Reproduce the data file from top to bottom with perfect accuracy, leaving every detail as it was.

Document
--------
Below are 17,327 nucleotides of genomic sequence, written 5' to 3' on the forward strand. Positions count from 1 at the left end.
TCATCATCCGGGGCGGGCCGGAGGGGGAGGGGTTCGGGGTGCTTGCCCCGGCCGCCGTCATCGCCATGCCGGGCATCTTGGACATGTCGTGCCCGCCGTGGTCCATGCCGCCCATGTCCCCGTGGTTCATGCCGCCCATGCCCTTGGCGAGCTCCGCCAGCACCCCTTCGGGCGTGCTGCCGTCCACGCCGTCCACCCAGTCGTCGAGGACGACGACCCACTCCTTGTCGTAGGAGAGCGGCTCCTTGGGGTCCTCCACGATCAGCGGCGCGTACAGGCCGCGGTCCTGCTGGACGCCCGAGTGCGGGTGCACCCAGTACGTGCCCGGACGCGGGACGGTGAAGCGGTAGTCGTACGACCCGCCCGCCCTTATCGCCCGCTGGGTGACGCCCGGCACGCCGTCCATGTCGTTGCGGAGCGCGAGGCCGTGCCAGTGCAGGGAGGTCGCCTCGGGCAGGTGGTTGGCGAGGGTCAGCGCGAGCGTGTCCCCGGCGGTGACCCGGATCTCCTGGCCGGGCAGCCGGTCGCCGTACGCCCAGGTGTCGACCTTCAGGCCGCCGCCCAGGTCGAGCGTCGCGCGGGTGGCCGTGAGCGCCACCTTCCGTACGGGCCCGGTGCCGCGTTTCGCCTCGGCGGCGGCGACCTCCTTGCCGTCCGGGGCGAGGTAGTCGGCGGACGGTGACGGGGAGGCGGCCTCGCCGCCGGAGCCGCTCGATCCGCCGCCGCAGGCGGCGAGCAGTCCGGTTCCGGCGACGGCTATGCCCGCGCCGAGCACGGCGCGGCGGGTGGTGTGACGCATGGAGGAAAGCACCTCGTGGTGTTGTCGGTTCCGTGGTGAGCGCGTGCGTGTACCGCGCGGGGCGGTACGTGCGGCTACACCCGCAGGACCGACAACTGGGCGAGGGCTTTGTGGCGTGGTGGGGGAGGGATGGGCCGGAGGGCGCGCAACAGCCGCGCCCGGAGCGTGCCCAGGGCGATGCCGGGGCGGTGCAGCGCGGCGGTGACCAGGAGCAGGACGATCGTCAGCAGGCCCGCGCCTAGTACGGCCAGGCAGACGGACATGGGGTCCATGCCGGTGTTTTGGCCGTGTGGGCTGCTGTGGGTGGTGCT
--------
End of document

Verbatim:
Below are 17,327 nucleotides of genomic sequence, written 5' to 3' on the forward strand. Positions count from 1 at the left end.
TCATCATCCGGGGCGGGCCGGAGGGGGAGGGGTTCGGGGTGCTTGCCCCGGCCGCCGTCATCGCCATGCCGGGCATCTTGGACATGTCGTGCCCGCCGTGGTCCATGCCGCCCATGTCCCCGTGGTTCATGCCGCCCATGCCCTTGGCGAGCTCCGCCAGCACCCCTTCGGGCGTGCTGCCGTCCACGCCGTCCACCCAGTCGTCGAGGACGACGACCCACTCCTTGTCGTAGGAGAGCGGCTCCTTGGGGTCCTCCACGATCAGCGGCGCGTACAGGCCGCGGTCCTGCTGGACGCCCGAGTGCGGGTGCACCCAGTACGTGCCCGGACGCGGGACGGTGAAGCGGTAGTCGTACGACCCGCCCGCCCTTATCGCCCGCTGGGTGACGCCCGGCACGCCGTCCATGTCGTTGCGGAGCGCGAGGCCGTGCCAGTGCAGGGAGGTCGCCTCGGGCAGGTGGTTGGCGAGGGTCAGCGCGAGCGTGTCCCCGGCGGTGACCCGGATCTCCTGGCCGGGCAGCCGGTCGCCGTACGCCCAGGTGTCGACCTTCAGGCCGCCGCCCAGGTCGAGCGTCGCGCGGGTGGCCGTGAGCGCCACCTTCCGTACGGGCCCGGTGCCGCGTTTCGCCTCGGCGGCGGCGACCTCCTTGCCGTCCGGGGCGAGGTAGTCGGCGGACGGTGACGGGGAGGCGGCCTCGCCGCCGGAGCCGCTCGATCCGCCGCCGCAGGCGGCGAGCAGTCCGGTTCCGGCGACGGCTATGCCCGCGCCGAGCACGGCGCGGCGGGTGGTGTGACGCATGGAGGAAAGCACCTCGTGGTGTTGTCGGTTCCGTGGTGAGCGCGTGCGTGTACCGCGCGGGGCGGTACGTGCGGCTACACCCGCAGGACCGACAACTGGGCGAGGGCTTTGTGGCGTGGTGGGGGAGGGATGGGCCGGAGGGCGCGCAACAGCCGCGCCCGGAGCGTGCCCAGGGCGATGCCGGGGCGGTGCAGCGCGGCGGTGACCAGGAGCAGGACGATCGTCAGCAGGCCCGCGCCTAGTACGGCCAGGCAGACGGACATGGGGTCCATGCCGGTGTTTTGGCCGTGTGGGCTGCTGTGGGTGGTGCT